In the Welwitschia, male and female plants are separate. Male cones are small, narrow, and borne more numerously – my painting is of a large male. Female cones are rounder and borne in smaller numbers. Here are sketches showing both, first the male then the female. This species is pollinated by insects: flies and bugs, mainly, but also sometimes wasps and bees. The male and female cones both produce small amounts of nectar attracting these insects. In this the Welwitschia more resembles flowering plants than conifers, and was once thought to be a link between them and the flowering plants, but now it is thought to have developed its interesting flower-like cones independently.
After fertilization the seeds mature in the female cones, which eventually disintegrate to release them. They are flat with papery 'wings' and are distributed by the wind. Many are eaten by animals but if not they can remain viable for a number of years. They germinate only when moistened sufficiently, and so Welwitschia seedlings tend to establish themselves in large numbers during rare years of outstanding rainfall. So you may find groups of similarly-aged Welwitschias with their ages corresponding to the years of exceptional rains in these deserts.
Once a seed has germinated the seedling seems to need a miracle: it is young and tender and can thank its very existence to freak rainfall that is unlikely to reoccur for many years. How does it survive? The answer: fog! These plants grow close to the coast of northern Namibia. Although rains almost never happen, fogs are very frequent. The cold Benguela ocean current flows from Antarctic waters northwards along the coast of Namibia. When it meets hot air blowing from the Namib desert it cools it down sufficiently for moisture in the air to condense into small droplets of fog. This is also assisted by the fact that deserts cool down much more at night than well-vegetated countryside does. So the fogs form during the night and dissipate again in the morning. But the Welwitschia, like many other plants of these deserts, is adapted to absorb the droplets of fog through its leaves. These have pores called stomata. Other plants also have pores in their leaves, but only for exchanging air, while the Welwitschia can use them to 'suck in' this moisture! When the fog lifts and the sun shines the stoma closes to prevent the collected moisture from evaporating. Also, fog not collected by the leaves flow along the grooves in their upper surfaces to the leaf tips where they collect and penetrate into the ground where the spongy roots can absorb them.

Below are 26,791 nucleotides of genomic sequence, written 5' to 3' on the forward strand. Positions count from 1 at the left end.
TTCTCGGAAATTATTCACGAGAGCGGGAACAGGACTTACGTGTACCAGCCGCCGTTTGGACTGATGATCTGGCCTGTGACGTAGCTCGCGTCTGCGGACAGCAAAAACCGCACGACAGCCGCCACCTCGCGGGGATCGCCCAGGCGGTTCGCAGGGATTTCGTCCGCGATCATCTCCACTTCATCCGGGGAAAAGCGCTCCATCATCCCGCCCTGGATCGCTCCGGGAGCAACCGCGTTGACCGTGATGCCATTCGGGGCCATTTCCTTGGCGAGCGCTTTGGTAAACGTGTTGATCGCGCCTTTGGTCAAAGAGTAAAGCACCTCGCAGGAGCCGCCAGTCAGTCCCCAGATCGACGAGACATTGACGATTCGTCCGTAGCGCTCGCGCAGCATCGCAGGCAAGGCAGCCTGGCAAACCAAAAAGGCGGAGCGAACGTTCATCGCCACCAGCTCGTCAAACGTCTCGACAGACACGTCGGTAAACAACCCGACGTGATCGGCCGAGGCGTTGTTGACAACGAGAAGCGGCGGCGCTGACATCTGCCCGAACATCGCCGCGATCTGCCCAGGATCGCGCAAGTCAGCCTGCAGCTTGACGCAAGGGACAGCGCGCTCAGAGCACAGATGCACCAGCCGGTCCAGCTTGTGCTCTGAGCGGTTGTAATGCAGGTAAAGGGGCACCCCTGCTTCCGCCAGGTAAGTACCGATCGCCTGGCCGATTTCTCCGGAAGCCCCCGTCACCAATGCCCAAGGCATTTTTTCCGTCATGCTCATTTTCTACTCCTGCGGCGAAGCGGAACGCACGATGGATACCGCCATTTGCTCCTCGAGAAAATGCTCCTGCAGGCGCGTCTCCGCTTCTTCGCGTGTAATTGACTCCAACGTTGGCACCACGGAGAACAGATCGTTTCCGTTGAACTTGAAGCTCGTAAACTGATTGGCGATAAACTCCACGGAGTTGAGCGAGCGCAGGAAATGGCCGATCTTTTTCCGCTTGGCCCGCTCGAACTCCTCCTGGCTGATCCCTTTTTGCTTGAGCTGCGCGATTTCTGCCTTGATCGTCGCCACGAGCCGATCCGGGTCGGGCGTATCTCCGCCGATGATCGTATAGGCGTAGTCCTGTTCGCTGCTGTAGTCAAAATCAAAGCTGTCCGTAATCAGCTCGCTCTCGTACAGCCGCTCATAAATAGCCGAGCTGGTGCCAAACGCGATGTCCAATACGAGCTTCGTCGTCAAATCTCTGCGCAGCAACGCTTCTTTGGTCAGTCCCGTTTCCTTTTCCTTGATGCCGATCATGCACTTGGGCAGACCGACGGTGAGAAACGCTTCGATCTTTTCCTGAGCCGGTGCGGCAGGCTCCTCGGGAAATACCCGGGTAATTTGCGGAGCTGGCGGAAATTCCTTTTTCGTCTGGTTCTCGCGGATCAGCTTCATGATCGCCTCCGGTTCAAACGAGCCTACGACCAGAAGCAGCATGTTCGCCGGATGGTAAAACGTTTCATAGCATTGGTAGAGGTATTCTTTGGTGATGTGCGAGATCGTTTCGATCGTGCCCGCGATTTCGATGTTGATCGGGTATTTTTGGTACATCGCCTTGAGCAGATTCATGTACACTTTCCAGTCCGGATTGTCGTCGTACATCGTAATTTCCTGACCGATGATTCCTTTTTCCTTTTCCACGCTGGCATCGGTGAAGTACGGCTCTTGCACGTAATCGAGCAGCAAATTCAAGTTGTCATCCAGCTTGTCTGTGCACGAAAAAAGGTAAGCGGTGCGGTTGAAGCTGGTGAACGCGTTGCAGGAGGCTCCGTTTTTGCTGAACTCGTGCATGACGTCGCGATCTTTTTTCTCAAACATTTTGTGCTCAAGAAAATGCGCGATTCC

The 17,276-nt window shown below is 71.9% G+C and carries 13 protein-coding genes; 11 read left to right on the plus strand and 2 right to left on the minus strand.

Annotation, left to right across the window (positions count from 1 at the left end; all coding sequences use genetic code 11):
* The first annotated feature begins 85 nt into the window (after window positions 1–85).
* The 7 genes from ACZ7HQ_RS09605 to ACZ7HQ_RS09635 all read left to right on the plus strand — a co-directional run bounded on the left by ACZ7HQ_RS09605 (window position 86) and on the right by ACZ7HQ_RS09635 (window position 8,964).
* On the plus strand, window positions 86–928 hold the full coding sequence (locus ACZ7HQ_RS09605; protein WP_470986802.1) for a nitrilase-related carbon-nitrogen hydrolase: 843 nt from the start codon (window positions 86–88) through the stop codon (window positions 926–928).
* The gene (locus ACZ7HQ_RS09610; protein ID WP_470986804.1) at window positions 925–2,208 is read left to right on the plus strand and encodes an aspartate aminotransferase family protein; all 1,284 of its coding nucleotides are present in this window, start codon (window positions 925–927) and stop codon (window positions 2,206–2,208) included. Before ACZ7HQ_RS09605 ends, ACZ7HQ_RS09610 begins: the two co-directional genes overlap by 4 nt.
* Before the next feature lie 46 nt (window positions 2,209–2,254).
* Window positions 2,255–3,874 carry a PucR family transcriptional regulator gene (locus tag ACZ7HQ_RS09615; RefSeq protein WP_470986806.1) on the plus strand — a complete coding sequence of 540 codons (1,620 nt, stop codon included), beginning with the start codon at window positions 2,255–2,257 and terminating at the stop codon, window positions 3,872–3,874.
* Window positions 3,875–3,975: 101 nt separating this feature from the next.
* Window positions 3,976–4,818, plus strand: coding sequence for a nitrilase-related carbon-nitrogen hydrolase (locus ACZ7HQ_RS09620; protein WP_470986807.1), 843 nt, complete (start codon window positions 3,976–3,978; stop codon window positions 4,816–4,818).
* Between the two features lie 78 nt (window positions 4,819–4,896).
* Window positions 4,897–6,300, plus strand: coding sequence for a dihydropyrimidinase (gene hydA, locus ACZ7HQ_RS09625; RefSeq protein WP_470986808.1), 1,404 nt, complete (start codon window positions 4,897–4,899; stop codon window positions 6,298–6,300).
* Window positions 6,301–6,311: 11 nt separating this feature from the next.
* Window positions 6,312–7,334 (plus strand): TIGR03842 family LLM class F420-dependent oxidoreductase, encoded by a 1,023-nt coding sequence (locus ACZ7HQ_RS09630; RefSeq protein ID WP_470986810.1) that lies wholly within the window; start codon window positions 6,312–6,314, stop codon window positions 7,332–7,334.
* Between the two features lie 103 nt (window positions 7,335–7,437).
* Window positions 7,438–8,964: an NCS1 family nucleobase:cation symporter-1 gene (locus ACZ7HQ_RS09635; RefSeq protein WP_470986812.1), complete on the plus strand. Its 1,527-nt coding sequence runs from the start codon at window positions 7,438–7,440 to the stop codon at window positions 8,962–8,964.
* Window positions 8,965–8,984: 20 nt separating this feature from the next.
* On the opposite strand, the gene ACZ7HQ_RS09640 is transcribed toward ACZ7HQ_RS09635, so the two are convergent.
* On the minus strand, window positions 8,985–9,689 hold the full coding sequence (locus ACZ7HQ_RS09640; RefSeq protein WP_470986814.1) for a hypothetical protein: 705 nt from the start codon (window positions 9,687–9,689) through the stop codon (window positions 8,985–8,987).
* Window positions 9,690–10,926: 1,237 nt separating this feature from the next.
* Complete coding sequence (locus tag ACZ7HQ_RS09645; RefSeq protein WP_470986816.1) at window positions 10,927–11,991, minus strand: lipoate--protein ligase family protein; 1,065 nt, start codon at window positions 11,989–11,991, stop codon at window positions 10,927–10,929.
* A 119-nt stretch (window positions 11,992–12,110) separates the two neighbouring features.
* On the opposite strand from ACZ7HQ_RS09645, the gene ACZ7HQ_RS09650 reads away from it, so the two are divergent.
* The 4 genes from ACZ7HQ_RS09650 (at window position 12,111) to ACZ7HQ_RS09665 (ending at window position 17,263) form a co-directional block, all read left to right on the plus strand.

This fog does contribute to the Welwitschia's water needs but is not enough in itself. So the plants often grow where they can get at some groundwater too, such as around watercourses. While the rivers may only show surface water in years of high rainfall, they may contain subterranean water year-round. Also Welwitschias sometimes grow in rocky regions where water can collect in cracks and crevices between the rocks. The leaves and tattered leaf-remnants lying around the trunk shade the soil surface, which exposed may reach temperatures of 65 degrees Celsius, cooling the root system and also preventing the winds from exposing it by blowing the soil away. The Welwitschia is typically the largest and most conspicuous plant in its habitat. In the regions of higher rainfall the Welwitschias become smaller. This is probably because here they compete with other plants and no longer have the advantages that enable them to survive so well in the desert, where almost nothing else can. Almost no animals eat them, but antelope and rhinos will chew the leaves and spit them out again during droughts, to obtain a bit of moisture. The Welwitschia's unique survival mechanisms combined with this unique ecosystem are why the species, the last of its kind, still exists today.
Like I said, I did try but had no success germinating Welwitschia seeds. They are very susceptible to fungal attacks. They should therefore be treated with a fungicide (which I didn't do) and actually once the seedlings are established, typically when eight months or more in age, the plant appears to do well and be grown fairly problem-free. They are currently being grown at the Kirstenbosch Botanic Gardens, and several succulent enthusiasts have reported success with them. They are not true succulents, though, and should not be kept in too dry conditions. Detailed advice on growing them can be found here.